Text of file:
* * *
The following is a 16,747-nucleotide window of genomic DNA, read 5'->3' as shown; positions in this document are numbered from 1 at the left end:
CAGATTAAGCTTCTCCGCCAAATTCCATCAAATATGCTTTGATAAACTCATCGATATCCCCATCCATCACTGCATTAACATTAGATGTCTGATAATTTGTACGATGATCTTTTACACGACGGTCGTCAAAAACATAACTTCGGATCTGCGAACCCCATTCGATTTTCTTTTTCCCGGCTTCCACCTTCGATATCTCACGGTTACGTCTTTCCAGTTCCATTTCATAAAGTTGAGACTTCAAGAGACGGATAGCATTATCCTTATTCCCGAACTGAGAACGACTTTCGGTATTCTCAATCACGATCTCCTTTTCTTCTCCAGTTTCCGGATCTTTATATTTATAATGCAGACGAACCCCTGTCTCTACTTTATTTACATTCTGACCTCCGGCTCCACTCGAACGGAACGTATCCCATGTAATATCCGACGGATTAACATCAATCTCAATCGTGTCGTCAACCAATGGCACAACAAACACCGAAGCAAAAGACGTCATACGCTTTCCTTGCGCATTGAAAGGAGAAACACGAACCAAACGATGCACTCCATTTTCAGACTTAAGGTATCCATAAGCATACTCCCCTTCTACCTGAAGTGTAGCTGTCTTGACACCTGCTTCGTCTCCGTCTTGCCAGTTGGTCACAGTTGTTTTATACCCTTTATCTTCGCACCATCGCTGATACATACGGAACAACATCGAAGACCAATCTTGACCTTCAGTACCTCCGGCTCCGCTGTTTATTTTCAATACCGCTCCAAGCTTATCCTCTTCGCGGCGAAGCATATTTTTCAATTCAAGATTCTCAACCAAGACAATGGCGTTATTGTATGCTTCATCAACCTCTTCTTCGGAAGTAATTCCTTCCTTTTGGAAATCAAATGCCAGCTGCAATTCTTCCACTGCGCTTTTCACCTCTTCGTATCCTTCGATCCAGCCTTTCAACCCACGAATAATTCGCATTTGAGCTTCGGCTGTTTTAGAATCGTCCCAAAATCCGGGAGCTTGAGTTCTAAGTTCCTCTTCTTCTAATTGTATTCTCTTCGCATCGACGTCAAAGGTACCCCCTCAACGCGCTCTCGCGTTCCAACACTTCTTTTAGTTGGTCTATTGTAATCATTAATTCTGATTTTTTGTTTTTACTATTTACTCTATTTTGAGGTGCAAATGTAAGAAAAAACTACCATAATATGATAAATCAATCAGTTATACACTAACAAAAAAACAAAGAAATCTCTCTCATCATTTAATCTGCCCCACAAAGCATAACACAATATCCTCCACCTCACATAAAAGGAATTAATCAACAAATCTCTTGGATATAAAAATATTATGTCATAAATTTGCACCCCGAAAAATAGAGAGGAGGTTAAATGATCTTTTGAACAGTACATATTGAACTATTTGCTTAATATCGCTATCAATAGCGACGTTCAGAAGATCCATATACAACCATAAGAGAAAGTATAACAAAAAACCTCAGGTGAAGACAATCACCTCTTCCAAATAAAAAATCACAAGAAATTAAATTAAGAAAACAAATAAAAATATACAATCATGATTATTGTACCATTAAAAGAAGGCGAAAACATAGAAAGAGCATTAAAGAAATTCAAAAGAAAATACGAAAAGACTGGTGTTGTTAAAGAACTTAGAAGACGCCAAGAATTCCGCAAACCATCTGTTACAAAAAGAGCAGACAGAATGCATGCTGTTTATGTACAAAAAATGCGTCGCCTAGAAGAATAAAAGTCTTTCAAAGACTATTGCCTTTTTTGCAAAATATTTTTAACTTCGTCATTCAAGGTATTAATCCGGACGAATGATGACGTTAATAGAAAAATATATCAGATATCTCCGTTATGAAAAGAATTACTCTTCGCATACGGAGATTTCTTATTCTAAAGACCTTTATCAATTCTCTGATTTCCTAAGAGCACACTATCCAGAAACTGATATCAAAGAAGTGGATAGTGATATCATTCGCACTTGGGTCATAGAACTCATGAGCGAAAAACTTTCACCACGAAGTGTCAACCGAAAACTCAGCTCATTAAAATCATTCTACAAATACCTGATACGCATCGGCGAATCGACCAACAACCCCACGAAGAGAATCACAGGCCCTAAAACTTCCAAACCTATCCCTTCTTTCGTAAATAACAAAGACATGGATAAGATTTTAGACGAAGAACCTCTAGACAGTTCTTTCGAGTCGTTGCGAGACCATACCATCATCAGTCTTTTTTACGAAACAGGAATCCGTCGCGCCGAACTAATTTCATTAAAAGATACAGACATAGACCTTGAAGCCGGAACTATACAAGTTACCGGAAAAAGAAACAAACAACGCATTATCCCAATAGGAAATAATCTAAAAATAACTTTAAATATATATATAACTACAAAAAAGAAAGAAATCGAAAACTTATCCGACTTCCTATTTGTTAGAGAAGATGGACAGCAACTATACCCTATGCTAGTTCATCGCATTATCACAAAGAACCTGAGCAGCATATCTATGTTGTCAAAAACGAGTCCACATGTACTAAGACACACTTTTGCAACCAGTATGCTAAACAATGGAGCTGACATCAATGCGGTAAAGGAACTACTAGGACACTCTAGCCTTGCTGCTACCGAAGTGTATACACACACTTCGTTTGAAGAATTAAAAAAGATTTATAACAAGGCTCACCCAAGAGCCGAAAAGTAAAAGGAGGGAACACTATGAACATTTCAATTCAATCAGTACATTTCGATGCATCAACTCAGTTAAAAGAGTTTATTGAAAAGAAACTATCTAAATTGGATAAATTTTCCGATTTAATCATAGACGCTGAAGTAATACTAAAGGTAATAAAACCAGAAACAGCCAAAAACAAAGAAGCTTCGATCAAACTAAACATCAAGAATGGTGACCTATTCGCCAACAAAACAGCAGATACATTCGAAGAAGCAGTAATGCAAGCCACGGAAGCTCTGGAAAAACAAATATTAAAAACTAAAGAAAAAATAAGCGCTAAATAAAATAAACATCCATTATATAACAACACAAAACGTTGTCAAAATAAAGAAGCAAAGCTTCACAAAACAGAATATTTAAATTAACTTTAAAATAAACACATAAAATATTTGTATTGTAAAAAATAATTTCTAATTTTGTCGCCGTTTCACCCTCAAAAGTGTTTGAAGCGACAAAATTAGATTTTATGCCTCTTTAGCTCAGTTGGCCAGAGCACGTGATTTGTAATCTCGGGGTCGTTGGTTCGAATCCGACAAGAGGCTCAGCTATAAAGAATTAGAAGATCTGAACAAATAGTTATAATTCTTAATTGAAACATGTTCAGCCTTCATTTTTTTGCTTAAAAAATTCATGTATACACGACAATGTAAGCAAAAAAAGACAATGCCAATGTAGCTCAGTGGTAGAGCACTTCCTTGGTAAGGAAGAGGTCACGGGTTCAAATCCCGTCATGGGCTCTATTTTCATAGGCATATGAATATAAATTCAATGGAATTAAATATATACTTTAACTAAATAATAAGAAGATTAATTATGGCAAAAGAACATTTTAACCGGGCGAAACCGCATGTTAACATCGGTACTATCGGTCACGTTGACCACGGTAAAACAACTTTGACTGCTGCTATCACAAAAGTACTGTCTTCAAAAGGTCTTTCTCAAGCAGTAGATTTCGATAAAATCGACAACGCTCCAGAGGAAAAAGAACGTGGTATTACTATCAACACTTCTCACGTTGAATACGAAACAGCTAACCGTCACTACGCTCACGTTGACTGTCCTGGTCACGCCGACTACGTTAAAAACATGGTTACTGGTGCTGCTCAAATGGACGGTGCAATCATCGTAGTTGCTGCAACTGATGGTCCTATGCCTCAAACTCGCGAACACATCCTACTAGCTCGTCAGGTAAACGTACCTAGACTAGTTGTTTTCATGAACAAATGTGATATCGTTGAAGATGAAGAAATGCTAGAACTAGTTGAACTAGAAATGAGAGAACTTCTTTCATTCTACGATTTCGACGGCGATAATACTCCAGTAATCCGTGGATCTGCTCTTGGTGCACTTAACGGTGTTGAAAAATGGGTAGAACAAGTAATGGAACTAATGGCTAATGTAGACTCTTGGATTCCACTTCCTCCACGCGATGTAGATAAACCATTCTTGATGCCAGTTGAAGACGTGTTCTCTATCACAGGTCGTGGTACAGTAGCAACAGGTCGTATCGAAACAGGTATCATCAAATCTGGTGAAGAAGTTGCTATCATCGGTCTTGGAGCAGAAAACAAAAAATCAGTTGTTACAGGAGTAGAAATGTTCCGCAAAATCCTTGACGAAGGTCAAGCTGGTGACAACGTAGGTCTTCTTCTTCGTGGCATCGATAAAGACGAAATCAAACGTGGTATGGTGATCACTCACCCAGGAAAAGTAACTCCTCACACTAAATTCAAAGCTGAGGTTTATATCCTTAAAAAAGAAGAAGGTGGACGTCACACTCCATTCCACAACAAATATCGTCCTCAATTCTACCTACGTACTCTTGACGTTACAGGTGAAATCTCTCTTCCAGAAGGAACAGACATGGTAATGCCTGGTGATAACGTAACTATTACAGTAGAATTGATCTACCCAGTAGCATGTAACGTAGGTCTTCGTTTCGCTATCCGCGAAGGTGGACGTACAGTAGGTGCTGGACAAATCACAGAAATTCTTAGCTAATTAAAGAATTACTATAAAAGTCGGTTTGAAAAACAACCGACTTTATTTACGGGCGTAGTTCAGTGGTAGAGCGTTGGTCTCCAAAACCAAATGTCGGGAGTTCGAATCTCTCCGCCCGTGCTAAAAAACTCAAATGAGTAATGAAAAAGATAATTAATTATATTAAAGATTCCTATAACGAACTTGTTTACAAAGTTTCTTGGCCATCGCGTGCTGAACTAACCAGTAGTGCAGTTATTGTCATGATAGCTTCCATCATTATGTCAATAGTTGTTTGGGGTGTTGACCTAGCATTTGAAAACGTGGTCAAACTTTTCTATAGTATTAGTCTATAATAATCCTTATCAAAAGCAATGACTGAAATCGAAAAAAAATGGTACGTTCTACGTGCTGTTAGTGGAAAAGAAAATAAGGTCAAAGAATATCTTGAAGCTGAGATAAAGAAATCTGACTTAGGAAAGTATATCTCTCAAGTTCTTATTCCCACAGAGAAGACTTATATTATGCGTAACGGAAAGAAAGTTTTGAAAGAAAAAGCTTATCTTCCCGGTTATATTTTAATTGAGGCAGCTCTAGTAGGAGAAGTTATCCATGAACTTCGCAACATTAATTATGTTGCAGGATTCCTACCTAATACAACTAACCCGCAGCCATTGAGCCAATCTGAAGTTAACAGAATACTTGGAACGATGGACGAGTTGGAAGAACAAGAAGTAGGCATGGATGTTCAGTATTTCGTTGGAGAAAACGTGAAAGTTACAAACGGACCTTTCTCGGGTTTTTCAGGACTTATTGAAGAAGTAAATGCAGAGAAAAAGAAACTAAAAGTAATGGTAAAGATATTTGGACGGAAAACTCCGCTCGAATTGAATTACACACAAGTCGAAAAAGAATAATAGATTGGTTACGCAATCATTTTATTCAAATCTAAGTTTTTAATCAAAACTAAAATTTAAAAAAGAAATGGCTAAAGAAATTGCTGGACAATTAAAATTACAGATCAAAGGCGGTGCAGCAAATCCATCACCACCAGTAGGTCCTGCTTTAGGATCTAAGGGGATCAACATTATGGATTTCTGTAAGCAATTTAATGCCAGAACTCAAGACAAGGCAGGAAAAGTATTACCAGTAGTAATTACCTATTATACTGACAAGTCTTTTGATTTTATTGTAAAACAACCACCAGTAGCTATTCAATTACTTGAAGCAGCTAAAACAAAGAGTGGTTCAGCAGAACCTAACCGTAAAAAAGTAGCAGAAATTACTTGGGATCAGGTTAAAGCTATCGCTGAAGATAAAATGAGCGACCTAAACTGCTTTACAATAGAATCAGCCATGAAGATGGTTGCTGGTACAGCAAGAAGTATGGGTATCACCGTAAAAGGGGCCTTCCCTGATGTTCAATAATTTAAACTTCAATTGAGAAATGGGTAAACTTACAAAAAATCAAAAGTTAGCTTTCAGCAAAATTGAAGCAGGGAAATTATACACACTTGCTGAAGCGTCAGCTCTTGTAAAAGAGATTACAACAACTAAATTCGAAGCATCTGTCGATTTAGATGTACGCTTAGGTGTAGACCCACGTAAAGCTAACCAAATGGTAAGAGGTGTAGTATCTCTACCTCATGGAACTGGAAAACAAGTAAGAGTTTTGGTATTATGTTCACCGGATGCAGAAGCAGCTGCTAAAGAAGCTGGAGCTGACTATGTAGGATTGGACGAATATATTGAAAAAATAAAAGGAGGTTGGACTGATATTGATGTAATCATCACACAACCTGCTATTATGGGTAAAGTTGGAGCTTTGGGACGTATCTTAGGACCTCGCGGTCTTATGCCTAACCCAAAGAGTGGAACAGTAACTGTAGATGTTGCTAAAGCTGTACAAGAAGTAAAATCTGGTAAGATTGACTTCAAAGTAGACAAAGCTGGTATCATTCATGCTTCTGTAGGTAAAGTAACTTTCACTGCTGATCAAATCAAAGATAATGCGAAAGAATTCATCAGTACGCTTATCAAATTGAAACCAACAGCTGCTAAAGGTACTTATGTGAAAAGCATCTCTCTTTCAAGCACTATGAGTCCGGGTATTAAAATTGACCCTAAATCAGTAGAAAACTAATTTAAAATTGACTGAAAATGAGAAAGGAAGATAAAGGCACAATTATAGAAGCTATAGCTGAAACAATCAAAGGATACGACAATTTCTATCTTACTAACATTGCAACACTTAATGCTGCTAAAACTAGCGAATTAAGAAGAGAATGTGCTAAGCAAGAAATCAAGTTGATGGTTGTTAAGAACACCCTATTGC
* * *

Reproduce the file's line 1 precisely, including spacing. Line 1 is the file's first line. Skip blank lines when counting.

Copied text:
The following is a 16,747-nucleotide window of genomic DNA, read 5'->3' as shown; positions in this document are numbered from 1 at the left end: